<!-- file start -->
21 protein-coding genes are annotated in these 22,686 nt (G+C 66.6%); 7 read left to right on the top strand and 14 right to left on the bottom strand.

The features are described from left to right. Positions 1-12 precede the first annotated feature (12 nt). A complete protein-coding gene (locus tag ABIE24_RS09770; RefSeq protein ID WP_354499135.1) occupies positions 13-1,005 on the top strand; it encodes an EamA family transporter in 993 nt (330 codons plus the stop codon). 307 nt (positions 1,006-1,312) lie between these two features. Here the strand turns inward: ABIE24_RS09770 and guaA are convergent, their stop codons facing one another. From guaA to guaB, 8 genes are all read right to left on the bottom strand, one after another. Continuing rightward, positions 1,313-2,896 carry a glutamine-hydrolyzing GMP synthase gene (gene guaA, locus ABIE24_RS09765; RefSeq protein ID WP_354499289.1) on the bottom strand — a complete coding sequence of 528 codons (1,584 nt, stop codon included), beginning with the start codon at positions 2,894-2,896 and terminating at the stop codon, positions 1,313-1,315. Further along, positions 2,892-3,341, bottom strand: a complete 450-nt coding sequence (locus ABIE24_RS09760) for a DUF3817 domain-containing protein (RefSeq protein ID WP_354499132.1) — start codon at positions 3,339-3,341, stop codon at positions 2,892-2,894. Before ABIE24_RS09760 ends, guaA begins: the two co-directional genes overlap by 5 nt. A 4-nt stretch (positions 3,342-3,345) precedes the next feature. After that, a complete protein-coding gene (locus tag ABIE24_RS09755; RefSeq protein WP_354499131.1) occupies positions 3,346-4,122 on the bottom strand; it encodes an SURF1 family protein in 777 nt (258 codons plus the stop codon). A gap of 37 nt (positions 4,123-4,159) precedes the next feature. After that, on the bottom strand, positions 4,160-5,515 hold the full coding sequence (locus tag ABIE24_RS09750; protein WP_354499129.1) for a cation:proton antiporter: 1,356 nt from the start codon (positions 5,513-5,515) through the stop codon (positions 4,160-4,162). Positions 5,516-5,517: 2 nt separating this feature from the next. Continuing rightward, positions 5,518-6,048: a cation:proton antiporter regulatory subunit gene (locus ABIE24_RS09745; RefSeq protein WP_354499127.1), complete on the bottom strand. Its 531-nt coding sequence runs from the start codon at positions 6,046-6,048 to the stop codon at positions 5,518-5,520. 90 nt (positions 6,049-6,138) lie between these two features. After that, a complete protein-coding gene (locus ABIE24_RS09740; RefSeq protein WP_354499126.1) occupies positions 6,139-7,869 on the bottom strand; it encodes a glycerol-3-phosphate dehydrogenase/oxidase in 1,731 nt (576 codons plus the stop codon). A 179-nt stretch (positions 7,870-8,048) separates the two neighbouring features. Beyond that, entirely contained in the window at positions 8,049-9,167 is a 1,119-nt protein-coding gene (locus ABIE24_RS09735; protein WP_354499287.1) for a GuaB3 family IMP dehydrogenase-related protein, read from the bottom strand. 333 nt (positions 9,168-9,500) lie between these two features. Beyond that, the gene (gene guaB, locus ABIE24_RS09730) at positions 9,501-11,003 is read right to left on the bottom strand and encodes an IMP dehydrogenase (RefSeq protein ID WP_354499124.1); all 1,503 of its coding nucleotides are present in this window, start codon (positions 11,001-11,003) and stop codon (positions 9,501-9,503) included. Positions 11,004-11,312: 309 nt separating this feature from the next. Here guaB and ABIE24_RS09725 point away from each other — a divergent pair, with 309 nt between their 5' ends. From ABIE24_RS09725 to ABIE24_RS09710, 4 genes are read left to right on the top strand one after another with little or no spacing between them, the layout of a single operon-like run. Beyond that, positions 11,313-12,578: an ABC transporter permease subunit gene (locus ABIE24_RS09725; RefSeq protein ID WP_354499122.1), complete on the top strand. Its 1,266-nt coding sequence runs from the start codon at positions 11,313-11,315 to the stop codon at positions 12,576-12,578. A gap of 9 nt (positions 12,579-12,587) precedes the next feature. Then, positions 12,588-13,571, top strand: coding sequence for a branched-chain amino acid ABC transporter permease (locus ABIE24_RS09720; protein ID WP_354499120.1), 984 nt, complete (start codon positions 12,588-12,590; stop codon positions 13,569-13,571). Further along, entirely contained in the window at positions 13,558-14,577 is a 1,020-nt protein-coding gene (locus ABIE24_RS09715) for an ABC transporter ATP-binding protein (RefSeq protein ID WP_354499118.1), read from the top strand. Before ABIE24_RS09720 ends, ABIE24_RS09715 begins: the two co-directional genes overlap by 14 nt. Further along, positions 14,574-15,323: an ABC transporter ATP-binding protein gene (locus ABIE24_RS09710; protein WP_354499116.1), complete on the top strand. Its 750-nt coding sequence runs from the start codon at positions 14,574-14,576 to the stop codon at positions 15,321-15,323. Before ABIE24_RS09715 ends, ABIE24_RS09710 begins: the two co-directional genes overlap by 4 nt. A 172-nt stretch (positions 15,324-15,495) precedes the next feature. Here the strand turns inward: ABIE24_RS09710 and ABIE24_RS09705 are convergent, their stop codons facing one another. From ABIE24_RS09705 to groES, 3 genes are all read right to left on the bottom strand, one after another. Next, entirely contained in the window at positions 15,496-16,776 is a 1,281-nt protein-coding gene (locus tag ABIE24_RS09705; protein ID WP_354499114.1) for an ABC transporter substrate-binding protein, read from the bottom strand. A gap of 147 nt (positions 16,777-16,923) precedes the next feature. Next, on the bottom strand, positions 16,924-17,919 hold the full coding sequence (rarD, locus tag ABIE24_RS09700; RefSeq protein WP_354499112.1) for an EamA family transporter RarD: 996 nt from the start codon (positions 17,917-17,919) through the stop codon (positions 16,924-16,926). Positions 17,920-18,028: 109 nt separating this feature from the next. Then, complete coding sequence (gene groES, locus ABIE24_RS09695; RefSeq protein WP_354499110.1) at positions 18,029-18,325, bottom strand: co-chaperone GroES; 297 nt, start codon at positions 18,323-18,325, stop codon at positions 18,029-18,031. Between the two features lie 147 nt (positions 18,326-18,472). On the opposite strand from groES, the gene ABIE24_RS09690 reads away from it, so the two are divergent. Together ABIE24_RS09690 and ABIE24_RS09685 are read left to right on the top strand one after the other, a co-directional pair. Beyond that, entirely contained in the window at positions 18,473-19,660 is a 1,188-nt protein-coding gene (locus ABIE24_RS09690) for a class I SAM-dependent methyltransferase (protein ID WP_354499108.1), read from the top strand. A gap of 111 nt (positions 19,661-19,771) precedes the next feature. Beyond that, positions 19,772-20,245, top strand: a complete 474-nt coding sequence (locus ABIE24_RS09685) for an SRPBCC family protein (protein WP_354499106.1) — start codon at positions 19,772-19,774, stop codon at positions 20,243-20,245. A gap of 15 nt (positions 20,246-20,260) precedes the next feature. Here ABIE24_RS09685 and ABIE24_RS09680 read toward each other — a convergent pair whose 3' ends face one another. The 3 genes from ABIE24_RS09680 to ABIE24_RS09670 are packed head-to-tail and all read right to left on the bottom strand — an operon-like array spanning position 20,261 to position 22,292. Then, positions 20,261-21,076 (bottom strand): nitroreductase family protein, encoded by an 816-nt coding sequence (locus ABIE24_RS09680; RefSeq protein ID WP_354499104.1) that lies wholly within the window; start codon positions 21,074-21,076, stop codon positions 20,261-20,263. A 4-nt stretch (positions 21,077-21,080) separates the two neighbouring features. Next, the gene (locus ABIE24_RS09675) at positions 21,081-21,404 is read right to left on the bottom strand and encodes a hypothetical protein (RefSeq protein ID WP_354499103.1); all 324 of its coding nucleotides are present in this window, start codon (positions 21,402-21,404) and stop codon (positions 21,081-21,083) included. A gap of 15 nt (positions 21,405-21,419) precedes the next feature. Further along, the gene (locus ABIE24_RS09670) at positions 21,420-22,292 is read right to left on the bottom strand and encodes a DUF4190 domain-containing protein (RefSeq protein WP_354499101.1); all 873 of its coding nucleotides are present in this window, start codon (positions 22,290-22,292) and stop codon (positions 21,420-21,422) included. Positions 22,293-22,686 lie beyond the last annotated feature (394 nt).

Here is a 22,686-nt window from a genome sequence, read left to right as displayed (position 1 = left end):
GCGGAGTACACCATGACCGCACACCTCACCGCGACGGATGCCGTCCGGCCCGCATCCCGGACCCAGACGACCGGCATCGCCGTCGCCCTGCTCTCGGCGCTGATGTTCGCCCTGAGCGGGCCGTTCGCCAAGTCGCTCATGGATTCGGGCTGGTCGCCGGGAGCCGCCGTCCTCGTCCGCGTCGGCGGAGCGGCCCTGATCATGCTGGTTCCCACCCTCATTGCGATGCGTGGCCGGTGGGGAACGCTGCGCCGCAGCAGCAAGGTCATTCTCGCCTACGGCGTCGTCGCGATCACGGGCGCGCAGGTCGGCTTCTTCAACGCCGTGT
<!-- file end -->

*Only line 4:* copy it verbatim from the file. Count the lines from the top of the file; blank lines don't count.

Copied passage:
GCGGAGTACACCATGACCGCACACCTCACCGCGACGGATGCCGTCCGGCCCGCATCCCGGACCCAGACGACCGGCATCGCCGTCGCCCTGCTCTCGGCGCTGATGTTCGCCCTGAGCGGGCCGTTCGCCAAGTCGCTCATGGATTCGGGCTGGTCGCCGGGAGCCGCCGTCCTCGTCCGCGTCGGCGGAGCGGCCCTGATCATGCTGGTTCCCACCCTCATTGCGATGCGTGGCCGGTGGGGAACGCTGCGCCGCAGCAGCAAGGTCATTCTCGCCTACGGCGTCGTCGCGATCACGGGCGCGCAGGTCGGCTTCTTCAACGCCGTGT